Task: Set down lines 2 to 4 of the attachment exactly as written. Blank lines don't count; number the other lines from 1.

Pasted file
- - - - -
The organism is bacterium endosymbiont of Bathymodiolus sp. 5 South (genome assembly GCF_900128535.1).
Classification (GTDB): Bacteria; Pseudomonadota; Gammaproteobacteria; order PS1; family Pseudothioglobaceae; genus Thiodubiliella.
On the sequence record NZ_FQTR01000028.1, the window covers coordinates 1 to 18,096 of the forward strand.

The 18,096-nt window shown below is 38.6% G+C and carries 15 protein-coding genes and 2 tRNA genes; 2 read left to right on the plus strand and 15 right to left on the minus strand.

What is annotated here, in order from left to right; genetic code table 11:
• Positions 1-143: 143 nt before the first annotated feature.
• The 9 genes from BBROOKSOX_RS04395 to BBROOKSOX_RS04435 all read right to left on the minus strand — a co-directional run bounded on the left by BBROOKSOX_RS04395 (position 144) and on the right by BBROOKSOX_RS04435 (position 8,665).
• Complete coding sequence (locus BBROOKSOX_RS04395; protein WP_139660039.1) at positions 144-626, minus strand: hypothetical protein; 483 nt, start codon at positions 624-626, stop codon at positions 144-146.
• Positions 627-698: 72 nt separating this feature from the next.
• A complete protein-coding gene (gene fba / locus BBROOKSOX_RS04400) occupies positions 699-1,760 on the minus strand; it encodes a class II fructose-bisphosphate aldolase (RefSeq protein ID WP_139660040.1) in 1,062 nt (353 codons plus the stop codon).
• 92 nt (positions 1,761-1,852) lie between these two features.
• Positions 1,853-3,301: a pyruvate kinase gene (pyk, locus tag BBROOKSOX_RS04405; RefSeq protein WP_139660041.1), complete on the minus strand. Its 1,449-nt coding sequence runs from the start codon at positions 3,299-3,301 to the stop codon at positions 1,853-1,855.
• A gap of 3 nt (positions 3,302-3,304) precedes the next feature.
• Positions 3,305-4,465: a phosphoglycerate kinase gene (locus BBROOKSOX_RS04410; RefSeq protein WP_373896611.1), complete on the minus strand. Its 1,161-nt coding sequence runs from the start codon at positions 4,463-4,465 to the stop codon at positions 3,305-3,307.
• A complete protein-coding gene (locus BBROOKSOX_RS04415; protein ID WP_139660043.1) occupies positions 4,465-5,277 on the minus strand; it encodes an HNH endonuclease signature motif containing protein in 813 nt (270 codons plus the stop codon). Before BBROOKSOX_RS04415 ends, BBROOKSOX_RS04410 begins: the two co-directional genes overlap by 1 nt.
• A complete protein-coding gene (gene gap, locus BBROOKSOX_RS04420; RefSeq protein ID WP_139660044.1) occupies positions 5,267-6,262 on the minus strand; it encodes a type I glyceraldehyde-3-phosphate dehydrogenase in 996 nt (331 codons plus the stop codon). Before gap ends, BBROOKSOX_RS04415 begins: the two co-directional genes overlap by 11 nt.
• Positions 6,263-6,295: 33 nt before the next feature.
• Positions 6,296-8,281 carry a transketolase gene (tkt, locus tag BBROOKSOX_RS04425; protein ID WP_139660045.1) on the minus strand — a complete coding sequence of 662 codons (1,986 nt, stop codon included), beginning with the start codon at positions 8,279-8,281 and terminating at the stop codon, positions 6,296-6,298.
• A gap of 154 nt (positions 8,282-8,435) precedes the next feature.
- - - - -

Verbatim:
Classification (GTDB): Bacteria; Pseudomonadota; Gammaproteobacteria; order PS1; family Pseudothioglobaceae; genus Thiodubiliella.
On the sequence record NZ_FQTR01000028.1, the window covers coordinates 1 to 18,096 of the forward strand.

The 18,096-nt window shown below is 38.6% G+C and carries 15 protein-coding genes and 2 tRNA genes; 2 read left to right on the plus strand and 15 right to left on the minus strand.